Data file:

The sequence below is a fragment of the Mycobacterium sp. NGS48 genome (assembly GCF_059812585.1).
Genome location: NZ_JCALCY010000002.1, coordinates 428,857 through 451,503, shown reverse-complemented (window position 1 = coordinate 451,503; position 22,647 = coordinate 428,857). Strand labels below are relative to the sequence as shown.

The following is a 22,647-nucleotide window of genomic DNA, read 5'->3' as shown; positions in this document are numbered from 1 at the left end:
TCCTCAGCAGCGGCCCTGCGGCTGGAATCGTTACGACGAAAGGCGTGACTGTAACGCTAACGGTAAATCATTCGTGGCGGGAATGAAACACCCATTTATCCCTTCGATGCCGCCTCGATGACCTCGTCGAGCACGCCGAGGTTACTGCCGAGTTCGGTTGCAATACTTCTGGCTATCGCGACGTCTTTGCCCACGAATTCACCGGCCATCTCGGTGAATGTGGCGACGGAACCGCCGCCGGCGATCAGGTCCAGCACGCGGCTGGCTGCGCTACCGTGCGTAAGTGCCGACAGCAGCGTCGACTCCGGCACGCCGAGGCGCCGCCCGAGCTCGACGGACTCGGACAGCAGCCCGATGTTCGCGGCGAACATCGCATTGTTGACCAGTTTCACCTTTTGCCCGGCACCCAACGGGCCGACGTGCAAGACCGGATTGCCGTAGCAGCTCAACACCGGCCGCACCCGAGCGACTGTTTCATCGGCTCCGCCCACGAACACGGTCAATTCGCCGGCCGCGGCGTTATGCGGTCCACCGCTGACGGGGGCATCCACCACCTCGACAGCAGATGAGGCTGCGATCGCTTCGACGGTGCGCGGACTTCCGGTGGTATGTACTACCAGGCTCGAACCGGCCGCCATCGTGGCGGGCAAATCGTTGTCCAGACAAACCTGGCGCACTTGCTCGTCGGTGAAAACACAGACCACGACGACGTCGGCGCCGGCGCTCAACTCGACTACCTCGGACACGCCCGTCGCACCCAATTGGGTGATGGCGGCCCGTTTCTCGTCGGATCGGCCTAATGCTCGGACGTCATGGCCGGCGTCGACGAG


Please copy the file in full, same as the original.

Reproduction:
The sequence below is a fragment of the Mycobacterium sp. NGS48 genome (assembly GCF_059812585.1).
Genome location: NZ_JCALCY010000002.1, coordinates 428,857 through 451,503, shown reverse-complemented (window position 1 = coordinate 451,503; position 22,647 = coordinate 428,857). Strand labels below are relative to the sequence as shown.

The following is a 22,647-nucleotide window of genomic DNA, read 5'->3' as shown; positions in this document are numbered from 1 at the left end:
TCCTCAGCAGCGGCCCTGCGGCTGGAATCGTTACGACGAAAGGCGTGACTGTAACGCTAACGGTAAATCATTCGTGGCGGGAATGAAACACCCATTTATCCCTTCGATGCCGCCTCGATGACCTCGTCGAGCACGCCGAGGTTACTGCCGAGTTCGGTTGCAATACTTCTGGCTATCGCGACGTCTTTGCCCACGAATTCACCGGCCATCTCGGTGAATGTGGCGACGGAACCGCCGCCGGCGATCAGGTCCAGCACGCGGCTGGCTGCGCTACCGTGCGTAAGTGCCGACAGCAGCGTCGACTCCGGCACGCCGAGGCGCCGCCCGAGCTCGACGGACTCGGACAGCAGCCCGATGTTCGCGGCGAACATCGCATTGTTGACCAGTTTCACCTTTTGCCCGGCACCCAACGGGCCGACGTGCAAGACCGGATTGCCGTAGCAGCTCAACACCGGCCGCACCCGAGCGACTGTTTCATCGGCTCCGCCCACGAACACGGTCAATTCGCCGGCCGCGGCGTTATGCGGTCCACCGCTGACGGGGGCATCCACCACCTCGACAGCAGATGAGGCTGCGATCGCTTCGACGGTGCGCGGACTTCCGGTGGTATGTACTACCAGGCTCGAACCGGCCGCCATCGTGGCGGGCAAATCGTTGTCCAGACAAACCTGGCGCACTTGCTCGTCGGTGAAAACACAGACCACGACGACGTCGGCGCCGGCGCTCAACTCGACTACCTCGGACACGCCCGTCGCACCCAATTGGGTGATGGCGGCCCGTTTCTCGTCGGATCGGCCTAATGCTCGGACGTCATGGCCGGCGTCGACGAG